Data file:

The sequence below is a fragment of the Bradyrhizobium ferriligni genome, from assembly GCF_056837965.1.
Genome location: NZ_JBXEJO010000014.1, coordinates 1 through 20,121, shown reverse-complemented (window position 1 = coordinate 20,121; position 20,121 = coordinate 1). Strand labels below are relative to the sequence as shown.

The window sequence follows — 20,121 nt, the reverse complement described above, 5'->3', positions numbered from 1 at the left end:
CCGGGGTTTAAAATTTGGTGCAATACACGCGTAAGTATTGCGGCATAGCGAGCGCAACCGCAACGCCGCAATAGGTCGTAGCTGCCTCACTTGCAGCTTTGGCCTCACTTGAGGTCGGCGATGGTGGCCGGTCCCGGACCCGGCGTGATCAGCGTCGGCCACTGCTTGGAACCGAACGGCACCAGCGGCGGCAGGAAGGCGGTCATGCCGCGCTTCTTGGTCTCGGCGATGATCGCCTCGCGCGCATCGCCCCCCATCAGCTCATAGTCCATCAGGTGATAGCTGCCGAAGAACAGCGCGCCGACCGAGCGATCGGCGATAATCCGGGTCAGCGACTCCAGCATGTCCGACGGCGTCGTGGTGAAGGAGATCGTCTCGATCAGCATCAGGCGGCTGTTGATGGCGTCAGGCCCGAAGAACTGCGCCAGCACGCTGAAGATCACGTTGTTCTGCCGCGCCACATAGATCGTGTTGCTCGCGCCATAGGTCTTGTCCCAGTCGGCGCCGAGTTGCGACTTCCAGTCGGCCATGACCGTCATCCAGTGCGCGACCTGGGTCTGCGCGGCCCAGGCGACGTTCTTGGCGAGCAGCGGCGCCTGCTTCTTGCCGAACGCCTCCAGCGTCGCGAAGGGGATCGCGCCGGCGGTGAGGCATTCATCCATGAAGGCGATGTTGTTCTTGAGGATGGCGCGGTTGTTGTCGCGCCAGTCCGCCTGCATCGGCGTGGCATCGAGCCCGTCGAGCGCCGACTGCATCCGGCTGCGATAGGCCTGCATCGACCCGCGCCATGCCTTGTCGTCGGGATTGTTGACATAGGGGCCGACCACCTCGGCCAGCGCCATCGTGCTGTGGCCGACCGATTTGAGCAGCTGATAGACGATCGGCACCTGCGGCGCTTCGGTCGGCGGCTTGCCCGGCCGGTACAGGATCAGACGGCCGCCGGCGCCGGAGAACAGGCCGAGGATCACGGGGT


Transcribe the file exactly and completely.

The sequence below is a fragment of the Bradyrhizobium ferriligni genome, from assembly GCF_056837965.1.
Genome location: NZ_JBXEJO010000014.1, coordinates 1 through 20,121, shown reverse-complemented (window position 1 = coordinate 20,121; position 20,121 = coordinate 1). Strand labels below are relative to the sequence as shown.

The window sequence follows — 20,121 nt, the reverse complement described above, 5'->3', positions numbered from 1 at the left end:
CCGGGGTTTAAAATTTGGTGCAATACACGCGTAAGTATTGCGGCATAGCGAGCGCAACCGCAACGCCGCAATAGGTCGTAGCTGCCTCACTTGCAGCTTTGGCCTCACTTGAGGTCGGCGATGGTGGCCGGTCCCGGACCCGGCGTGATCAGCGTCGGCCACTGCTTGGAACCGAACGGCACCAGCGGCGGCAGGAAGGCGGTCATGCCGCGCTTCTTGGTCTCGGCGATGATCGCCTCGCGCGCATCGCCCCCCATCAGCTCATAGTCCATCAGGTGATAGCTGCCGAAGAACAGCGCGCCGACCGAGCGATCGGCGATAATCCGGGTCAGCGACTCCAGCATGTCCGACGGCGTCGTGGTGAAGGAGATCGTCTCGATCAGCATCAGGCGGCTGTTGATGGCGTCAGGCCCGAAGAACTGCGCCAGCACGCTGAAGATCACGTTGTTCTGCCGCGCCACATAGATCGTGTTGCTCGCGCCATAGGTCTTGTCCCAGTCGGCGCCGAGTTGCGACTTCCAGTCGGCCATGACCGTCATCCAGTGCGCGACCTGGGTCTGCGCGGCCCAGGCGACGTTCTTGGCGAGCAGCGGCGCCTGCTTCTTGCCGAACGCCTCCAGCGTCGCGAAGGGGATCGCGCCGGCGGTGAGGCATTCATCCATGAAGGCGATGTTGTTCTTGAGGATGGCGCGGTTGTTGTCGCGCCAGTCCGCCTGCATCGGCGTGGCATCGAGCCCGTCGAGCGCCGACTGCATCCGGCTGCGATAGGCCTGCATCGACCCGCGCCATGCCTTGTCGTCGGGATTGTTGACATAGGGGCCGACCACCTCGGCCAGCGCCATCGTGCTGTGGCCGACCGATTTGAGCAGCTGATAGACGATCGGCACCTGCGGCGCTTCGGTCGGCGGCTTGCCCGGCCGGTACAGGATCAGACGGCCGCCGGCGCCGGAGAACAGGCCGAGGATCACGGGGT